Tour de CLARIN: The COCOON Factory

Submitted by Jakob Lenardič on 3 February 2021

Written by Nicolas Larouse and Christophe Parisse

The COCOON platform is aimed at individual researchers and research teams in the humanities and social sciences for the management of their digital oral resources. It combines the functionalities of a data repository, archive and discovery portal. 

COCOON contains a large collection of 13000 recordings and 4600 transcriptions which amount to 5600 hours of speech in 248 different languages from all over the world as well as historical French language data, which can all be browsed and downloaded. Prominent collections include corpora that were prepared on the basis of dialectological surveys carried out in France and elsewhere, such as the Linguistic and ethnographic atlas of Gascony, the Corpus of Parisian spoken French from 2000 onwards, and the Oral Corpus of Afro-Asian Languages. The COCOON corpora can be found through search engines such as CLARIN's Virtual Language Observatory. The transcriptions can also be searched in the CLARIN’s Federated Content Search

COCOON also offers a chain of services for navigating and archiving the oral resources. A prominent navigation tool is the geographic search function, which provides a scalable map that shows the distribution of the oral recordings both across the world (Figure 1) and, when zoomed in, within each country (Figure 2). Each recording, which can be directly listened to from the map itself, is also equipped with metadata showing the year the recording took place, information about the collection in which it is contained, as well as biographic information about the speaker. Due to such detailed metadata, COCOON is particularly valuable for typologists and sociolinguists and as such represents a key tool for the linguistics community in France.

Figure 1: The distribution of the COCOON oral resources across the world; for instance, there are 6810 oral recordings in Europe.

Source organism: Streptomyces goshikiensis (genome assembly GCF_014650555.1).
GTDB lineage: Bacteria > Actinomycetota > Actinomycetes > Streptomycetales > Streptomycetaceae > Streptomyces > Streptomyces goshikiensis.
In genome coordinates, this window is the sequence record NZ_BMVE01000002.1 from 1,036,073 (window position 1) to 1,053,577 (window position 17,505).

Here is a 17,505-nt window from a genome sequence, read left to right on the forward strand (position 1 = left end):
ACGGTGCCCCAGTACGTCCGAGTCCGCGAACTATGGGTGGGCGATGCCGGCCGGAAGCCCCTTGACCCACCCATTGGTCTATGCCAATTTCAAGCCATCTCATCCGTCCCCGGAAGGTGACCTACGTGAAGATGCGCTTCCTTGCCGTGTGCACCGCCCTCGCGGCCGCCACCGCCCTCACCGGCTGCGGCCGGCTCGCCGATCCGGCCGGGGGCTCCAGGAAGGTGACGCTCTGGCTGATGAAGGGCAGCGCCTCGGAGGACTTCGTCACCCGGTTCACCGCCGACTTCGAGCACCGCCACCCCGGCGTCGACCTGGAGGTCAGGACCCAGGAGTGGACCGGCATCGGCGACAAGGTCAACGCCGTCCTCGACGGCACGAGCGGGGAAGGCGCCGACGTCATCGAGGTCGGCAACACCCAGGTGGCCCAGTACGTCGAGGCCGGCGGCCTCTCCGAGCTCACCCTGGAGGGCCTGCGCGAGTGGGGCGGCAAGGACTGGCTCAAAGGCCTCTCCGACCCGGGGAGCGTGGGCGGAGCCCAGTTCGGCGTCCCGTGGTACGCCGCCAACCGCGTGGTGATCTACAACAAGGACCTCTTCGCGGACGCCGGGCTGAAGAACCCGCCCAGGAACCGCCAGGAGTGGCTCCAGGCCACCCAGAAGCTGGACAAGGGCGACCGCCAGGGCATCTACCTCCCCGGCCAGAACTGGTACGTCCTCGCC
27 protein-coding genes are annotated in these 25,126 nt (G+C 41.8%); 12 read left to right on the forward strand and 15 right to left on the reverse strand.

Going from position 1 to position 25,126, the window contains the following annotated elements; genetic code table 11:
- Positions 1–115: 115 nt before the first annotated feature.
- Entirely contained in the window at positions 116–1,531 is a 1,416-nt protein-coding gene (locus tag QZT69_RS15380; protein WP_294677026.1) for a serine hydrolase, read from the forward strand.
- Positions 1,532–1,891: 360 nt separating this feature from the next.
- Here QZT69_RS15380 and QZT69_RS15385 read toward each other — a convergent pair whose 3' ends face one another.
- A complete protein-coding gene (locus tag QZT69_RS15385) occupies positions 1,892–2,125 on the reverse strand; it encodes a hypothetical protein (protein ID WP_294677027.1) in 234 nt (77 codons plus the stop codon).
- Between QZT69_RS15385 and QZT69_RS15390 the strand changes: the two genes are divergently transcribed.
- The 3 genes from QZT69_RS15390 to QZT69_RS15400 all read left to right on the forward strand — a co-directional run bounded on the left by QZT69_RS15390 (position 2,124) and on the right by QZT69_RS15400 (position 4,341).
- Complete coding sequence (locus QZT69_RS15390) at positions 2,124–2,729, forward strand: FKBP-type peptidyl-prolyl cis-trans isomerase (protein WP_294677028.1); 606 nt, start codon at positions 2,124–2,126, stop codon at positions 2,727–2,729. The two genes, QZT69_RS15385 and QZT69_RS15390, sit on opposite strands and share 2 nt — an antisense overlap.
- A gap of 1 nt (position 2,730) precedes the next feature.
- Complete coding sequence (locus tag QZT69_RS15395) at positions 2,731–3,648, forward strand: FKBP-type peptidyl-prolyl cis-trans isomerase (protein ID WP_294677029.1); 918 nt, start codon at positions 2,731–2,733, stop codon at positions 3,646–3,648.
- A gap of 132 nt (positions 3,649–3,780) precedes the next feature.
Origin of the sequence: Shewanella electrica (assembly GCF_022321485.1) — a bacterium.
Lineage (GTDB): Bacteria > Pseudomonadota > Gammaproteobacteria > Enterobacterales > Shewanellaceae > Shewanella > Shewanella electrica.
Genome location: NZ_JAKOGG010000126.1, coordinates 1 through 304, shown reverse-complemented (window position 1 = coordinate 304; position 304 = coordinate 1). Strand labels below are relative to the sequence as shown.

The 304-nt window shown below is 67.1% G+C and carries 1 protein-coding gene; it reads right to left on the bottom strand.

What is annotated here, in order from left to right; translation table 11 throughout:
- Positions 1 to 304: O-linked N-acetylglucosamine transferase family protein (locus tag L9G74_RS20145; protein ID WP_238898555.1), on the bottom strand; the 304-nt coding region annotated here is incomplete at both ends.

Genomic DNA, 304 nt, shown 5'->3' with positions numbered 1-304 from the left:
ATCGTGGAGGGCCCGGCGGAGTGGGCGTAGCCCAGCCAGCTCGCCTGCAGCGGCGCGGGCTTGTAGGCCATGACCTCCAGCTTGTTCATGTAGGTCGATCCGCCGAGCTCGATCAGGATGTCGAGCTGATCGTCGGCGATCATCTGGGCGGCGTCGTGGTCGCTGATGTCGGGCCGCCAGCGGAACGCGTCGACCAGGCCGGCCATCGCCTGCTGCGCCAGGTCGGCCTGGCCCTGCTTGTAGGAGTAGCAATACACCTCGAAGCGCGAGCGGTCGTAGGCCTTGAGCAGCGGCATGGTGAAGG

As an archiving tool, COCOON ensures that the researchers' data (mainly audio or video recordings) are automatically normalized in formats supported by the system archiving operator CINES (National Computer Center for Higher Education) and whose list is available online. A file in a broadcast format is also produced in a degraded quality to facilitate its use in web mode.  

Figure 2: The distribution of the resources in Paris, Orleans, and surrounding areas.

COCOON has been successfully re-used in several research projects. For instance, researchers in the Epic Nepal project have taken existing COCOON resources as a basis for building a corpus of huḍkelī, which are sung performances of oral epics in the shamanic tradition of Western Nepal. These recordings can now be accessed online with the Karaoke Tool in COCOON, a user-friendly online interface for listening to the recordings, which are presented along with sentence-aligned transcriptions of the original sung Nepalese and their translations, as well as annotated for the musical instruments. Similarly, the Pangloss collection, which is an online archive of the endangered and under-documented languages of the world, has also been built from COCOON resources and can also be listened to with the Karaoke Tool.